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“Bite-Size Bits of Local, National, and Global History”
“Bite-Size Bits of Local, National, and Global History”
Fort Dupont in Washington, District of Columbia — The American Northeast (Mid-Atlantic)
 

Woodlawn Cemetery

African American Heritage Trail, Washington, DC

 

— 4611 Benning Road, SE —

 
Woodlawn Cemetery Marker image. Click for full size.
By Richard E. Miller, April 14, 2011
1. Woodlawn Cemetery Marker
Inscription.  Woodlawn Cemetery, established in 1895, serves the final resting place for Sen. Blanche K. Bruce, Mary P. Burrill, Will Marion Cook, John W. Cromwell, John R. Francis, Rep. John Mercer Langston, Jesse Lawson, Mary Meriwether, and Daniel Murray, among other prominent Washingtonians.

The majority of burials at Woodlawn are the remains of more than 6,000 individuals that were exhumed from Graceland Cemetery, a graveyard established in 1872 near Benning Road and H Street, NE. Other re-interments came from cemeteries such as the Colonial Union Benevolent Association Burial Ground in Adams Morgan near the National Zoo.

The cemetery was listed in the National Register for Historic Places in 1996.

(Caption:)
Joe and Katy Mae Cook, members of the newly established Woodlawn Perpetual Care Association, Inc., tend their family plot, 1973.
Star Collection, DC Public Library; ©Washington Post.
 
Erected by Cultural Tourism DC.
 
Marker series. This marker is included in the African American Heritage Trail marker series.
 
Location.
Woodlawn Cemetery Marker on gate post at right image. Click for full size.
By Richard E. Miller, April 14, 2011
2. Woodlawn Cemetery Marker on gate post at right
38° 53.155′ N, 76° 56.164′ W. Marker is in Fort Dupont, District of Columbia, in Washington. Marker is at the intersection of Benning Road Southeast and C Street Southeast, on the right when traveling south on Benning Road Southeast. Marker is on the north side of the cemetery's east gate in the Fort Dupont community in Southeast Washington. Touch for map. Marker is at or near this postal address: 4611 Benning Road Southeast, Washington DC 20019, United States of America. Touch for directions.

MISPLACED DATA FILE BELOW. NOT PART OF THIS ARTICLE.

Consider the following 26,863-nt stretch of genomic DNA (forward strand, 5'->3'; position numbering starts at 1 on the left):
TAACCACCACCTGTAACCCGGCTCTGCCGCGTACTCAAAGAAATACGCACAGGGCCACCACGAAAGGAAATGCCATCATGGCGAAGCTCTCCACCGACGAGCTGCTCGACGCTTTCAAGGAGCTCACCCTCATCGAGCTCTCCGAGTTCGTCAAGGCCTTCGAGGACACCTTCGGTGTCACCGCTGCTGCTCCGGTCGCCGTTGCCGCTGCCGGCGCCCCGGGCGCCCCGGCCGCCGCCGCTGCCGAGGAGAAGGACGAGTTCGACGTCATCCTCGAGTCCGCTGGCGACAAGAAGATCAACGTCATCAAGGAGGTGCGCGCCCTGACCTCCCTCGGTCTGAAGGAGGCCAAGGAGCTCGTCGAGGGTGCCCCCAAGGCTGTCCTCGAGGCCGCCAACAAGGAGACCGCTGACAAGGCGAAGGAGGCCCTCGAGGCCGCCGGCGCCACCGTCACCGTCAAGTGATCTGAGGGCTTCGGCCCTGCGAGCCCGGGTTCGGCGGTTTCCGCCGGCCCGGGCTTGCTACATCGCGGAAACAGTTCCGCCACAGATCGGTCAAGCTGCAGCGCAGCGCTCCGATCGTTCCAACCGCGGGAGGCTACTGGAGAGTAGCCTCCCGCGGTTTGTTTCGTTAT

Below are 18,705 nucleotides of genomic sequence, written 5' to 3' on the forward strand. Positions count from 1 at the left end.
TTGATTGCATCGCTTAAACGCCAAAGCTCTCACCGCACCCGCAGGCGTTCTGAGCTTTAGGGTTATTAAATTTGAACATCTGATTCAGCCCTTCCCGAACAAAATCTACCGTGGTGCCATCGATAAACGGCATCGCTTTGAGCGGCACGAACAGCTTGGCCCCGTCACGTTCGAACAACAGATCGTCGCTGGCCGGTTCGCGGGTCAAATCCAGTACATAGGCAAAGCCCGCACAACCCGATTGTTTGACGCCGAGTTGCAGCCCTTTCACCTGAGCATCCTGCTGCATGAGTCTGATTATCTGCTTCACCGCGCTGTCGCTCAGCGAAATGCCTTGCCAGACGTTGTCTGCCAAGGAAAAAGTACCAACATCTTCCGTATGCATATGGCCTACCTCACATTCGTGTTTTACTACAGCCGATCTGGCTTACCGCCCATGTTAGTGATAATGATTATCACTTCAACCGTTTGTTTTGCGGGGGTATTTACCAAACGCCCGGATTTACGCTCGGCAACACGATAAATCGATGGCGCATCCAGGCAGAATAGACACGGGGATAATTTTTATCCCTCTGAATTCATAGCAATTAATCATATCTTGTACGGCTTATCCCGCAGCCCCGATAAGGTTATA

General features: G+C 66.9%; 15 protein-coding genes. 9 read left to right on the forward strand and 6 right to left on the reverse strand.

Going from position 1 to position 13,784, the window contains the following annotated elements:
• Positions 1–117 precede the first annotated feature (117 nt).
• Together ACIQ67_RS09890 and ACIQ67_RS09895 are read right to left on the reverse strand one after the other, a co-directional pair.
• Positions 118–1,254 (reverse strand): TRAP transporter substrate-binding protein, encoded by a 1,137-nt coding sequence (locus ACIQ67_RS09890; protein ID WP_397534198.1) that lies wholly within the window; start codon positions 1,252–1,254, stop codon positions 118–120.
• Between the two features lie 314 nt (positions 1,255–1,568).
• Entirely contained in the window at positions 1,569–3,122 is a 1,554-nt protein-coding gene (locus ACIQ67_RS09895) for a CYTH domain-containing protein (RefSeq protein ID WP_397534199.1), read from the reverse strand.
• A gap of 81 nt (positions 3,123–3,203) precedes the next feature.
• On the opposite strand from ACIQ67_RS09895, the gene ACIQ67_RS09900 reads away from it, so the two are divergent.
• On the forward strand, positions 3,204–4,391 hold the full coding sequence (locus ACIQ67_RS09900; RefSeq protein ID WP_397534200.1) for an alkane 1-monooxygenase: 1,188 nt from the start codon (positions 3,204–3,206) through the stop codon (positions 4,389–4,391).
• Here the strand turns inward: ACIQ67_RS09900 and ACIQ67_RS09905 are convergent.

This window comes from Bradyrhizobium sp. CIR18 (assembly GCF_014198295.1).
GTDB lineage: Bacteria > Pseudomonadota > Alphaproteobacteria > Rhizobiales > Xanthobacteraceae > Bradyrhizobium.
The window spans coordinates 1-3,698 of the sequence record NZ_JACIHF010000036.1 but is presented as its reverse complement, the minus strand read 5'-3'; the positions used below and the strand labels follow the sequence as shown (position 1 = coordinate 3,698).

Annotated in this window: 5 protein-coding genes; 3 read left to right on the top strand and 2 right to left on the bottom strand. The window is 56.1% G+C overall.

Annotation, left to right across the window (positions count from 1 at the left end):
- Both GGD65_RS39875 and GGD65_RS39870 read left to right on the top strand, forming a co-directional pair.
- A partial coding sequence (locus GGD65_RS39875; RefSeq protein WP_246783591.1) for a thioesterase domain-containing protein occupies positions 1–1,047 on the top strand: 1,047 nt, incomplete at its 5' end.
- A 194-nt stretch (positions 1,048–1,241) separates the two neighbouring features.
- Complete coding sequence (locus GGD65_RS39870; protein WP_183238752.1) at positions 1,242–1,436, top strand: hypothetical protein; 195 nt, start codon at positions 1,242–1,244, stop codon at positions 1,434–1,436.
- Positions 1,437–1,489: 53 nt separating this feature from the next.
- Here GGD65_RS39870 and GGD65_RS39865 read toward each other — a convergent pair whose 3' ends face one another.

Other nearby markers. At least 8 other markers are within walking distance of this marker. Fort Chaplin (approx. ¼ mile away); Fort Mahan (approx. 0.7 miles away); Original Federal Boundary Stone, District of Columbia, Southeast 1 (approx. 0.8 miles away); Lederer Gardens (approx. 0.9 miles away); From Rural to Residential (approx. 0.9 miles away); National Training School for Women and Girls/ Nannie Helen Burroughs (approx. 0.9 miles away); Fort DuPont (approx. 0.9 miles away); Original Federal Boundary Stone, District of Columbia, Southeast 2 (approx. 0.9 miles away in Maryland).
 
Related markers. Click here for a list of markers that are related to this marker. Historical markers about notable persons mentioned on this marker.
 
Also see . . .
1. Historic Woodlawn Cemetery. (Submitted on April 14, 2011, by Richard E. Miller of Oxon Hill, Maryland.)
2. Woodlawn Genealogy Project. (Submitted on April 17, 2011, by Richard E. Miller of Oxon Hill, Maryland.)
Woodlawn Cemetery image. Click for full size.
By Richard E. Miller, April 14, 2011
3. Woodlawn Cemetery
- view westward from near the Benning Road entrance.

 
Categories. African AmericansCemeteries & Burial SitesNotable Persons
 
Woodlawn Cemetery image. Click for full size.
By Richard E. Miller, April 14, 2011
4. Woodlawn Cemetery
- restored monuments on hillside off Cemetery Drive.
Bruce Family Monument, Woodlawn Cemetery image. Click for full size.
By Richard E. Miller, April 14, 2011
5. Bruce Family Monument, Woodlawn Cemetery
Langston Family Monument, Woodlawn Cemetery image. Click for full size.
By Richard E. Miller, April 14, 2011
6. Langston Family Monument, Woodlawn Cemetery
Woodlawn Cemetery image. Click for full size.
By Richard E. Miller, April 14, 2011
7. Woodlawn Cemetery
 

More. Search the internet for Woodlawn Cemetery.
 
Credits. This page was last revised on March 11, 2019. This page originally submitted on April 14, 2011, by Richard E. Miller of Oxon Hill, Maryland. This page has been viewed 1,047 times since then and 27 times this year. Last updated on April 29, 2011, by Richard E. Miller of Oxon Hill, Maryland. Photos:   1, 2, 3, 4, 5, 6, 7. submitted on April 14, 2011, by Richard E. Miller of Oxon Hill, Maryland. • Kevin W. was the editor who published this page.
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